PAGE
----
unzip master.zip

# Compile the module
cd mod_rpaf-master/
apxs -i -c -n mod_rpaf-2.0.so mod_rpaf-2.0.c

Now create the file /etc/httpd/conf.d/mod_rpaf.conf with the content below at the sample rpaf configuration part, and restart apache.

If you use apache2 and the rpaf module has been installed, you can enable it with

a2enmod rpaf

Here is a sample mod_rpaf configuration.

LoadModule rpaf_module modules/mod_rpaf-2.0.so
<IfModule mod_rpaf-2.0.c>
    RPAFenable On

    # When enabled, take the incoming X-Host header and
    # update the virtualhost settings accordingly:
    RPAFsethostname On

    # Define which IP's are your frontend proxies that sends
    # the correct X-Forwarded-For headers:
    RPAFproxy_ips 127.0.0.1 xx.xx.xx.xx

    # Change the header name to parse from the default
    # X-Forwarded-For to something of your choice:
    #   RPAFheader X-Real-IP
</IfModule>

Finally, restart Apache to apply the changes:

service httpd restart

Activating and Deactivating the WAF 2.0 module

Here is how to activate the WAF 2.0 module:

  1. Log in to https://admin.bitninja.io/
  2. Navigate to https://admin.bitninja.io/modules
  3. Select the server you want to activate the WAF 2.0 module on.
  4. Switch WAF 2.0 on.

BitNinja WAF 2.0 will be activated within 15 seconds.

To deactivate the WAF 2.0 module you have 3 options:

  1. You can use the Dashboard and switch the WAF 2.0 module off (preferred)

  2. You can use the command line (not recommended)
    bitninjacli --waf=disabled
    
  3. You can shut down BitNinja (this is the most radical solution, but it will also

    disable the WAF appropriately)

    service bitninja stop
    

Configuration

BitNinja WAF 2.0 - just like other BitNinja modules - is designed to require no configuration. Essentially it can be simply dropped in and it works with the defaults, but to avoid false positives and tune the security level the WAF 2.0 can be configured using the config panel the Dashboard (https://admin.bitninja.io )

When you start the module, the WAF will start to proxy all HTTP connections. By default, a safe minimum ruleset will be applied on all traffic, and the WAF 2.0 is in log only mode. To switch on the active protection, change the configuration of the default domain pattern and set the Action to “Challange and greylist IP”

The module configuration file is located at: /etc/bitninja/WAFManager/config.ini, if you need to fine-tune some of the settings on your server. In some cases, you may need to use your own custom-built Nginx with libmodsecurity. You can change the binary-related settings in the Nginx config section.

[nginx]
;binaryLocation  = '/opt/bitninja-waf/sbin/nginx'
;configLocation = '/opt/bitninja-waf/etc/nginx.conf'
;workingDirectory = '/opt/bitninja-waf/etc/'
;pidFileLocation = '/var/run/bitninja-waf.pid'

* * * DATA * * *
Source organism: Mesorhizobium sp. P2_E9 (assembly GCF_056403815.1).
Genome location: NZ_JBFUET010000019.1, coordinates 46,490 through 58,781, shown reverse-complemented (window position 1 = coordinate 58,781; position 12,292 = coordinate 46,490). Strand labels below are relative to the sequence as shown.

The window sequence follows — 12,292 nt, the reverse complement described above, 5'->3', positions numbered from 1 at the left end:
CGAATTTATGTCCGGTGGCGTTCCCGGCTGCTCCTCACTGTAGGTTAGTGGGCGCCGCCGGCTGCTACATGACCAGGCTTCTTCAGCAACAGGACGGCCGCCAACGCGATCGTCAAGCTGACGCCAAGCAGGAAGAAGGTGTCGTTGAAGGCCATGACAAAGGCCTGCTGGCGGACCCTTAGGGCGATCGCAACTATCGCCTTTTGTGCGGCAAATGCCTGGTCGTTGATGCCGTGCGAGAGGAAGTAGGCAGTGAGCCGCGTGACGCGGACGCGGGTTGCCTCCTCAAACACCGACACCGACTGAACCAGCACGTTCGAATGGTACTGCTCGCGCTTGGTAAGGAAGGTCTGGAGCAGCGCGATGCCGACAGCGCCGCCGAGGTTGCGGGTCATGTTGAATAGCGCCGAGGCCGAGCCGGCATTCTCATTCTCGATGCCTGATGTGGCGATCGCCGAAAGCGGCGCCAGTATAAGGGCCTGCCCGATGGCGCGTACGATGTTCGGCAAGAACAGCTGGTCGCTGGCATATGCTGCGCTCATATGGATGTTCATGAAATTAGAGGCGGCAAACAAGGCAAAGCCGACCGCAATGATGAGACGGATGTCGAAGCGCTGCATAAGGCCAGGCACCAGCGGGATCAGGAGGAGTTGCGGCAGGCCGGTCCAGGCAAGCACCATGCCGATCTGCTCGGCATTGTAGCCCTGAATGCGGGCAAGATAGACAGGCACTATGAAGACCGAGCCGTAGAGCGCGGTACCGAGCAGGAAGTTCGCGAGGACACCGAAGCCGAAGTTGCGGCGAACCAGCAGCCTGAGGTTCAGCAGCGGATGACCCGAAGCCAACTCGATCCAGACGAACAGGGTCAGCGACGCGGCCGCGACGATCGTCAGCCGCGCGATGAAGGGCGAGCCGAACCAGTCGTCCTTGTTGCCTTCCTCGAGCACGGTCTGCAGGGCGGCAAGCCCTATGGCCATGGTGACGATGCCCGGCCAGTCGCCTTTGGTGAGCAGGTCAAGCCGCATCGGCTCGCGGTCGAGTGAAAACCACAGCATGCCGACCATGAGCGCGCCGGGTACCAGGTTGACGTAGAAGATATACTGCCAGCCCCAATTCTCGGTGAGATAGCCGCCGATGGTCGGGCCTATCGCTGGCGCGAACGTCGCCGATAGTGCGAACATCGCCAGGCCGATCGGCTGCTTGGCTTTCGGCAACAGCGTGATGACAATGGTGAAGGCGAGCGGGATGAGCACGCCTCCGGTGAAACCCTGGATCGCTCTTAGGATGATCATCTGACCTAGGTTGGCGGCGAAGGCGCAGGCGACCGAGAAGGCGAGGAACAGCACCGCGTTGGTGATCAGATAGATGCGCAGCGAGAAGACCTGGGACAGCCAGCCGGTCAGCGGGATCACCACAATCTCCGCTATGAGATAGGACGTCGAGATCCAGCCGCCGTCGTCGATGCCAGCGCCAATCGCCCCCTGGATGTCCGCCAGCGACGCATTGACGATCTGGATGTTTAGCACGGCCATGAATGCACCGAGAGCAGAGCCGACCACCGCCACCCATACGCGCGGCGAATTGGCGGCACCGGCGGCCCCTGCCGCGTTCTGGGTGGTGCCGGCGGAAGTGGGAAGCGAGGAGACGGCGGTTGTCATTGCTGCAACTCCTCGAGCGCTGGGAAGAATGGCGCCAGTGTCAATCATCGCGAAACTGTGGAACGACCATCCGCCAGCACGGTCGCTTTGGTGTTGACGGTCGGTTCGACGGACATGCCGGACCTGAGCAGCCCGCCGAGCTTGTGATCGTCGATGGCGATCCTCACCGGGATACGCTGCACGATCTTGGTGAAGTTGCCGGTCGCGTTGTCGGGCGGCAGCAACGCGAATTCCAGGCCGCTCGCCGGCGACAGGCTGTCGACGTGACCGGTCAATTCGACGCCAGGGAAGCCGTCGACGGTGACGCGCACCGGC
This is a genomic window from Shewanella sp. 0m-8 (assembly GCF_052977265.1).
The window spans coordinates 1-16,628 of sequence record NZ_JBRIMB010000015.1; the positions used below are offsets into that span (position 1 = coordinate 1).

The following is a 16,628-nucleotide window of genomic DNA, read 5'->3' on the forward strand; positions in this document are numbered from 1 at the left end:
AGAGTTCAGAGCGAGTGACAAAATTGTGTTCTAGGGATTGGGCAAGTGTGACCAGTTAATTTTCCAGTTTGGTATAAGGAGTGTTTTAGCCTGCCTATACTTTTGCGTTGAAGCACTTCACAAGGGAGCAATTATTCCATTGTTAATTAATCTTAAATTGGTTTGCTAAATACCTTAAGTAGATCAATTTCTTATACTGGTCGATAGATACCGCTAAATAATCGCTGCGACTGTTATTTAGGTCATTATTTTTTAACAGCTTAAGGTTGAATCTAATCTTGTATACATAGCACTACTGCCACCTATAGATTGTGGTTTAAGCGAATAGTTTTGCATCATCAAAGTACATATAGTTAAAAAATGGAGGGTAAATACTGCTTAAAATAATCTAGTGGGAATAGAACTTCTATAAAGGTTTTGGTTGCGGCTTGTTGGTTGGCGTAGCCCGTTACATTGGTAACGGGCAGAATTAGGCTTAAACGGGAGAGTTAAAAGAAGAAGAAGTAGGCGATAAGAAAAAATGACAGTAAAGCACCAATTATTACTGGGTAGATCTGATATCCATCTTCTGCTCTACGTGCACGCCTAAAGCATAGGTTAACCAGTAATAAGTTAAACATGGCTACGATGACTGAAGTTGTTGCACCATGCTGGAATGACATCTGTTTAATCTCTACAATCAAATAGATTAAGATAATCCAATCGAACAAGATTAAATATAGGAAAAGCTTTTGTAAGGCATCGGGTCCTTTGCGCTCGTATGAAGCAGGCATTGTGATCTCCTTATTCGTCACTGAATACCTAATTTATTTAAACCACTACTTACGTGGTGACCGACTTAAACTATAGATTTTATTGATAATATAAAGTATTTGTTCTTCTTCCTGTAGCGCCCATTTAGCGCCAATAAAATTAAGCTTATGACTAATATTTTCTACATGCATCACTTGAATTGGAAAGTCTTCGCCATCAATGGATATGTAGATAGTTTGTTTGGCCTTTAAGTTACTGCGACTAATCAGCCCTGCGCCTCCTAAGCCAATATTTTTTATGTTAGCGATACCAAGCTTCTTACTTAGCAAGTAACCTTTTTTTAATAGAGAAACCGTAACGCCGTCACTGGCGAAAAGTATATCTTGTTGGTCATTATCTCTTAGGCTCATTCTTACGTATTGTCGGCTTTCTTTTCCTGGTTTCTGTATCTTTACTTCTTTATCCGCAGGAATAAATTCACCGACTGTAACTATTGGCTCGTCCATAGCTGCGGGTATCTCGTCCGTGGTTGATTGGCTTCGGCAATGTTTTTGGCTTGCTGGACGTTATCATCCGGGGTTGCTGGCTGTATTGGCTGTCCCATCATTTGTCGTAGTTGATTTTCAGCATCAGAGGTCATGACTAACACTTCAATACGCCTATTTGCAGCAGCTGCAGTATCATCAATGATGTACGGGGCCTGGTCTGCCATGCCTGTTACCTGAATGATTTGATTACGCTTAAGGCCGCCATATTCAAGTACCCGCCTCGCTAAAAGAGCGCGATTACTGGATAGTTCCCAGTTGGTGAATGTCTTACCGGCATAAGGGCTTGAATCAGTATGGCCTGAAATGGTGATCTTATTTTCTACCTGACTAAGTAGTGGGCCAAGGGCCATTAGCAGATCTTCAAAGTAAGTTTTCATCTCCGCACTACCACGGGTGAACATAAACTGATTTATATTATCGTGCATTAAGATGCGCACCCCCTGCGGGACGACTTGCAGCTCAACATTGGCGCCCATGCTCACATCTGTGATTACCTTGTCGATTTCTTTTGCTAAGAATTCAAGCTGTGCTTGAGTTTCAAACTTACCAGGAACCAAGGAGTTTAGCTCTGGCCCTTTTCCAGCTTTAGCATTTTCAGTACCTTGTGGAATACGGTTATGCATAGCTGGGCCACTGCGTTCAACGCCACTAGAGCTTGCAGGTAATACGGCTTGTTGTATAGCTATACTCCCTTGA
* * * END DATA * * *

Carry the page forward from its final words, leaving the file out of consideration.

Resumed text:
;pidfile = '/var/run/bitninja-waf.pid'
;group = 'bitninja-waf'
;user = 'bitninja-waf'
;configPermission = '0644'
;sciptPermission = '0644'
;updateConfigOnStart = 1

By default, WAF 2.0 will only create port redirections for public IPs. We had many issues with local/private IP HTTP checks. You can change this behavior by changing the redirection options to a per network interface basis.

;
; Enable WAF on Interfaces only.
; The default redirection option is for public ips only.
;
[redirect_options]
;interface[]='eth0'
;interface[]='eth1'

ModSecurity has very powerful audit logging, which can log every detail of a HTTP request/response. It’s a great tool for System Admins to find attack attempts. But it can consume a lot of disk space, this is why it’s disabled by default. You can change this behavior by changing the action manager settings. The default actions are: - LogToFile: save triggered incidents to /var/log/bintninja/WAFManager - SendToShogun: creates incidents and sends it to the API server

Available actions: - AuditLog: saves ModSecurity audit logs to /var/log/bitninja-waf directory - BlackList: USE THIS WITH CAUTION! It will instantly blacklist the IP that triggers the specific rule. Please use this option only with secrule 10, which will be generated after creating a virtual honeypot location with bitninjacli –waf-honeypotify-uri=/path/to/malware.

[actionmanager]
;log_dir = '/var/log/bitninja/WAFManager'
;auditlog_dir = '/var/log/bitninja-waf'
;default_actions[]='LogToFile'
;default_actions[]='SendToShogun'
;default_actions[]='Auditlog'
; Rule specific changes
; To instantly blacklist IP caught by user defined honeypot uri-s
;secrule[10] = 'BlackList'

Domain pattern configuration

You can add custom domain patterns easily to lighten or restrict rules or completely switch off the WAF 2.0 on a per domain basis. To assign special rulesets to a domain pattern, select the pattern first and use the sliders to enable/disable any rules/rulesets.

../_images/waf-1.png

1. This is the domain pattern. A domain pattern consist of a string and asterisk signs (*) For example mydomain.com/hello/ will match any request which contain the “mydomain.com/hello/” string. So it will match mydomain.com/hello, www.mydomain.com/hello and www.mydomain.com/hello/abc too.

2. This is the rule set currently applied on the domain pattern. You can change it at the (7) Ruleset template section.

3. Here you can find how many times the rule was triggered and how many times BitNinja recorded a false positive.

  1. To completely disable the WAF 2.0 for this domain pattern, set the checkbox.

5. You can lock down any domain to disable POST requests and make the site read-only. This restricted mode leaves the site available for visitors but prevents most of the further hacking attempts. The lock down mode is a very agressive way to protect a site, use only as a last resort.

6. You can specify actions to be taken when a rule is triggered: - Choose „Challenge and greylist IP” to maximize security and avoid targeted attackers and botnets from bypassing the WAF 2.0. In this case, visitors will be challenged by the BitNinja CAPTCHA page. - Choose „Log only” if you don’t want to enable the protection for this domain, but you want to see all suspicious logs generated by WAF 2.0. You can use this option to test the WAF before production use.

7. A ruleset template is a set of enabled rules. There are built-in ruleset templates (the ones starting with „BitNinja – „) but you can define your own ruleset templates, too. When you change a ruleset template by adding or removing a rule, all changes will be applied to all domain patterns using that ruleset template.

You can divert from the ruleset template anytime by adding or removing rules in case of a domain pattern, but the changes to the ruleset template will be still applied.